Contributing to this state of affairs is arguably the lack of an organic, sea-based, fixed-wing aircraft for area-ASW operations. During the Cold War, the aerial anti-submarine defense of an American carrier task force consisted of two components: area- and local-ASW efforts. The latter, currently the only form of aerial ASW practiced by CSGs, involves helicopters deployed in a 25-75 nm zone around the flattop. As for area ASW, it involves fixed-wing sub-hunters like the Viking patrolling an area of around 75-150 nm ahead of the carrier. Area ASW coverage from the air has not being carried out since the standing down of the S-3 as an anti-submarine platform in the 1990s, and this has essentially removed a critical layer of defense for the carrier group.

The upshot is that enemy subs armed with long-range anti-ship cruise missiles operating beyond the local ASW zone are able to target the CSG more easily. Indeed, the Kilos of the People’s Liberation Army Navy (PLAN) are armed with the SSN-27 “Sizzler” ASCM, which has a range of just over 100 nm, beyond the reach of the CSG’s local-ASW coverage. Ditto the PLAN’s Improved Shang-class boats, with their YJ-18 missiles boasting a reach of almost 120 nm. To fire its ASCMs at targets at such a great distance, the PLAN sub would invariably have to be cued by C4ISR systems such as reconnaissance satellites. While Chinese C4ISR capabilities are still developing, Beijing’s aggressive investment in this area is evident of its intent to bolster its “counter-intervention” strategy, of which submarines and anti-ship weaponry are integral components.

To address the CSG’s shortfall in area ASW, the Hudson Institute report calls for the U.S. Navy to acquire a new sub-hunting aircraft, but again this is easier said than done. The same points ­– the significant lead time and amount of money needed for a new platform ­­– that weaken the argument for getting a new aerial-refueling platform apply here as well. Reviving the Viking would bring area-ASW coverage back into the CSG’s concept of operations and reduce its vulnerability to long-range submarine-launched ASCMs. While this measure would admittedly be temporary, it offers a credible panacea to the carrier group’s ASW deficiencies until another sub-hunting aircraft becomes a reality.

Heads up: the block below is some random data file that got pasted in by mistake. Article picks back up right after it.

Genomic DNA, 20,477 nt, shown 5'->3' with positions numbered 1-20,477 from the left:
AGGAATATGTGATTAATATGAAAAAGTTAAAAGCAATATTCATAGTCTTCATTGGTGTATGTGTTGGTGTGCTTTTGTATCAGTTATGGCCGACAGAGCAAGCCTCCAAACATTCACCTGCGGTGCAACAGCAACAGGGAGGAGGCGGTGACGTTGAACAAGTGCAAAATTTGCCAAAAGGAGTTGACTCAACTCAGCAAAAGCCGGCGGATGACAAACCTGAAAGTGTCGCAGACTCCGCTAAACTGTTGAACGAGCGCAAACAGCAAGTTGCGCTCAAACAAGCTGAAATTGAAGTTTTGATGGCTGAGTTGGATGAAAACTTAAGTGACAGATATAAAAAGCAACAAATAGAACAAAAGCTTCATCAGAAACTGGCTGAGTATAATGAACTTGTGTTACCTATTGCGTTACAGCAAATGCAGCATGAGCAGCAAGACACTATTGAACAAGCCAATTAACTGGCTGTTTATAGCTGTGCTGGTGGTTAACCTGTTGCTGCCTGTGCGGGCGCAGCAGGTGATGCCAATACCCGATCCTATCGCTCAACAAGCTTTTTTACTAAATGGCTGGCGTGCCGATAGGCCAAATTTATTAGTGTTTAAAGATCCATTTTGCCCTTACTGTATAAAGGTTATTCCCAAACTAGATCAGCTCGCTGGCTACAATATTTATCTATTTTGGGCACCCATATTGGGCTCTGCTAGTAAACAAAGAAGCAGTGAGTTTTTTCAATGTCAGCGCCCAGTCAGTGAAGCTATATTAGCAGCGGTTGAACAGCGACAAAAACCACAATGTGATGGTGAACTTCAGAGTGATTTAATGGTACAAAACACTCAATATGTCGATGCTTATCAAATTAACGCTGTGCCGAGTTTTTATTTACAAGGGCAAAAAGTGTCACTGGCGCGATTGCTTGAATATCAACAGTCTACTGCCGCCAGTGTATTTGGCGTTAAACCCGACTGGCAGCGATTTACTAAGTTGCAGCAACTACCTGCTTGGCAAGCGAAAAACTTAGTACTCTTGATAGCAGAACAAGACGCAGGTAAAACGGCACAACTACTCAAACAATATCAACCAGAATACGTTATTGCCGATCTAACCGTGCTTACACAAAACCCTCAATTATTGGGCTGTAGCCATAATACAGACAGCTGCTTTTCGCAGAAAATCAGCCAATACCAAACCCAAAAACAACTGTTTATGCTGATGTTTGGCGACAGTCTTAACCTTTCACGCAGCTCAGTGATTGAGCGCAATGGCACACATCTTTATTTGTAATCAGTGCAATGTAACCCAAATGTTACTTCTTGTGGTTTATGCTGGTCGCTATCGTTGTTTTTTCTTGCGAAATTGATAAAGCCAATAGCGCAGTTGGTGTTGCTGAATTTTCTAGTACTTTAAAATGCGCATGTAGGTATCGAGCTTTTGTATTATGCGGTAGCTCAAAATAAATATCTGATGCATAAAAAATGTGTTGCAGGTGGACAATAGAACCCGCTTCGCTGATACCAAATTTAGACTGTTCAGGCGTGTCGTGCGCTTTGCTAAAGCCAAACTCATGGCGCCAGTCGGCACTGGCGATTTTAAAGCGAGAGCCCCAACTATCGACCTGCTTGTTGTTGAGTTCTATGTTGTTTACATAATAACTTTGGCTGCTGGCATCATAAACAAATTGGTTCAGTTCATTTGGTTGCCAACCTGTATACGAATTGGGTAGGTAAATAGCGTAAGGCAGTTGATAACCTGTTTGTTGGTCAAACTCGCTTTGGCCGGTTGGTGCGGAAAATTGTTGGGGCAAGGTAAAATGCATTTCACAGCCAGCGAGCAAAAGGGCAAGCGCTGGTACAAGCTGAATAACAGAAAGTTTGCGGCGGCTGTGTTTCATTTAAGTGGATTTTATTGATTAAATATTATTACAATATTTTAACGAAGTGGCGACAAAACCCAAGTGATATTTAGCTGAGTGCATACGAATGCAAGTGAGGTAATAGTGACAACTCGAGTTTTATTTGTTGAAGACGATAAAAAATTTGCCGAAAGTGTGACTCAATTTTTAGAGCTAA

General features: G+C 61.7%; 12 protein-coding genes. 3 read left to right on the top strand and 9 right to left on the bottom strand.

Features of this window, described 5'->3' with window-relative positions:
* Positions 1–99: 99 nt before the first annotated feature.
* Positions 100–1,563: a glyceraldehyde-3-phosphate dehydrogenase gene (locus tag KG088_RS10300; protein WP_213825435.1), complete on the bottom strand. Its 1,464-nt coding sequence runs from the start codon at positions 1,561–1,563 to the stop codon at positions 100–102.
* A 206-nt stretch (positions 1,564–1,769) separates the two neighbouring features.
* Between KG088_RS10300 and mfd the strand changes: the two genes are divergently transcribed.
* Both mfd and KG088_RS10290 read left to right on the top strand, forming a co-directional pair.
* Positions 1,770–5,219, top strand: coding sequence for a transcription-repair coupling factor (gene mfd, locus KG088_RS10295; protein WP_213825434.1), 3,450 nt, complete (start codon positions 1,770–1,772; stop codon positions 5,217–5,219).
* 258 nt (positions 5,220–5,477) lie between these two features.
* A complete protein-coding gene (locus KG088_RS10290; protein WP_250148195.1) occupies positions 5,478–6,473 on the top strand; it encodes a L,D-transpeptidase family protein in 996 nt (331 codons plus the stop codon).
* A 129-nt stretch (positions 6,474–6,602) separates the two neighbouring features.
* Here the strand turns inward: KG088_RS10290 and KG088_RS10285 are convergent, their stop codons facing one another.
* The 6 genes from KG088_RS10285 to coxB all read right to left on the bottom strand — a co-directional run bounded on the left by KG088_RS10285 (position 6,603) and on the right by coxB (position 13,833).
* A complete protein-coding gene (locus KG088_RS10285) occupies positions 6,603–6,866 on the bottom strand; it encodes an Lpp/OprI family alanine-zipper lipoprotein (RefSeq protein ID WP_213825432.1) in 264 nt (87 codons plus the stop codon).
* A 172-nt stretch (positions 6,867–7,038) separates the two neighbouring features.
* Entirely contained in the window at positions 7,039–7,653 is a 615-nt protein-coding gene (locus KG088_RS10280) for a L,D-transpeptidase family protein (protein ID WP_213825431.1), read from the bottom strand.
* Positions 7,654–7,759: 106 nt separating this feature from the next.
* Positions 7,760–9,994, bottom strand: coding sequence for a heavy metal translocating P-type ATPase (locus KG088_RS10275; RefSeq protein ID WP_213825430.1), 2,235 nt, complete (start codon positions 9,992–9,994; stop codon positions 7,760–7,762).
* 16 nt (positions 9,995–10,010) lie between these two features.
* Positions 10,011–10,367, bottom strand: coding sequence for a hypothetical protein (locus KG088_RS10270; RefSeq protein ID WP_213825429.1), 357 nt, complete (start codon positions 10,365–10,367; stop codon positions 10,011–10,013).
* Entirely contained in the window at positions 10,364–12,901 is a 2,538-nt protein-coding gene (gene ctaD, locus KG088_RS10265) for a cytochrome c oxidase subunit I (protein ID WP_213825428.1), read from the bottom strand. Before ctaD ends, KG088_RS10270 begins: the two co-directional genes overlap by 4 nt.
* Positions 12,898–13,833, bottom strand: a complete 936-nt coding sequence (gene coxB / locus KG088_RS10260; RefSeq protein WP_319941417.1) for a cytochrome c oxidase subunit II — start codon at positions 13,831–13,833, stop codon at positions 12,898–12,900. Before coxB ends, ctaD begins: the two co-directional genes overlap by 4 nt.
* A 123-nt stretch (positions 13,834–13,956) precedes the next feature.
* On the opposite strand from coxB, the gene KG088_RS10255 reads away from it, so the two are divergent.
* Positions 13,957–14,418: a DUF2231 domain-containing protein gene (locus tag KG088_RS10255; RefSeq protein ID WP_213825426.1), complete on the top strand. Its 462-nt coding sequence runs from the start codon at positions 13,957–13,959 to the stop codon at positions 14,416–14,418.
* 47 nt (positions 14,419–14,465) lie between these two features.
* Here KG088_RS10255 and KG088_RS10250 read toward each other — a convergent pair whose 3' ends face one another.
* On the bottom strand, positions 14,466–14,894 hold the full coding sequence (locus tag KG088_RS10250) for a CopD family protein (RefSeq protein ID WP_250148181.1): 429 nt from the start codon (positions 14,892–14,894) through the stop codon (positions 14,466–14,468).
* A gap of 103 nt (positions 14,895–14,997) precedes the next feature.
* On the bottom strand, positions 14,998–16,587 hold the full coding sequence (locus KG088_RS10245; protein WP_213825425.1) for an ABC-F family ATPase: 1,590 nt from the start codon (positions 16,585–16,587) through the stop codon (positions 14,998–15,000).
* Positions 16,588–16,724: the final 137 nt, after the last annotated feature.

The Way Ahead

Going forward, what would recommissioning the S-3 entail? At present, there are 87 Vikings in storage and South Korea has procured 12 of them, with an option for another eight. As this leaves only 67 S-3s available for retrofitting for active service, the 10 American supercarriers (11 next year when the USS Gerald R. Ford joins the Navy) could each get a squadron of six Vikings. During the Cold War, the Nimitz-class flattop carried almost 90 planes, so carrying another half-a-dozen planes is not an issue at all for the vessel as the 60-odd-strong CVWs of today are rather understrength.

More importantly, were the USN to revive the Viking both as a sub-hunter and as an airborne tanker, significantly more time and money would be incurred than if the S-3 were to be revived solely as a refueling platform. This is because the Viking’s ASW systems were removed in 1999, and new ones would have to be installed onto the plane if it were to stay relevant. There would be less hassle in reviving the Viking solely as a tanker aircraft because the subsequent refurbishment would be on a smaller scale.

Whichever option the U.S. naval officialdom chooses, it faces the issue of getting trained personnel for the Viking’s revival, should that ever come to pass. If American super-carriers were to each get a six-plane complement of the four-man crew S-3, well over 200 aviators to operate the aircraft and a host of assorted personnel to maintain it would have to be found. There is also the challenge of crew training. While some members of disbanded S-3 units might still be in active service, they will have to undergo considerable refresher training having not operated the aircraft for at least six years. And it goes without saying that personnel new to the S-3 will have to be trained from scratch to handle the aircraft. To be sure, this recommissioning process will take considerable time and money, but it will not cost more nor take longer than getting into service a new purpose-built aircraft.

Military organizations are generally resistant to change, and the U.S. Navy is no exception. In the face of emerging threats that could seriously undermine America’s hallowed Carrier Strike Groups, Navy brass should do some serious evaluation and consider measures that could genuinely address the issue. While recommissioning the S-3 Viking is one such – if interim – measure, the volte face would involve an admission by the establishment that it made a shortsighted decision in retiring the aircraft prematurely. Though this might be a bitter pill to swallow, the alternative ­­– finding the CSG being potentially outranged and outgunned in combat ­­– is definitely worse.

Ben Ho Wan Beng is a Senior Analyst with the Military Studies Programme at Singapore’s S. Rajaratnam School of International Studies and has a master’s degree in strategic studies from the same institution.